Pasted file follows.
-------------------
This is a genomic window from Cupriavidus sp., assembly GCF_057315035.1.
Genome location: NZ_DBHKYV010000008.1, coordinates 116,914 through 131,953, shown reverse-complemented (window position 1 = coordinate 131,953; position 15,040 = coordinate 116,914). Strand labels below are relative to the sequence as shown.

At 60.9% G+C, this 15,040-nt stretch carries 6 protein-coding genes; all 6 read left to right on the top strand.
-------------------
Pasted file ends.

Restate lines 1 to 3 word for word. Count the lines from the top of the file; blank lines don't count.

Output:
This is a genomic window from Cupriavidus sp., assembly GCF_057315035.1.
Genome location: NZ_DBHKYV010000008.1, coordinates 116,914 through 131,953, shown reverse-complemented (window position 1 = coordinate 131,953; position 15,040 = coordinate 116,914). Strand labels below are relative to the sequence as shown.

At 60.9% G+C, this 15,040-nt stretch carries 6 protein-coding genes; all 6 read left to right on the top strand.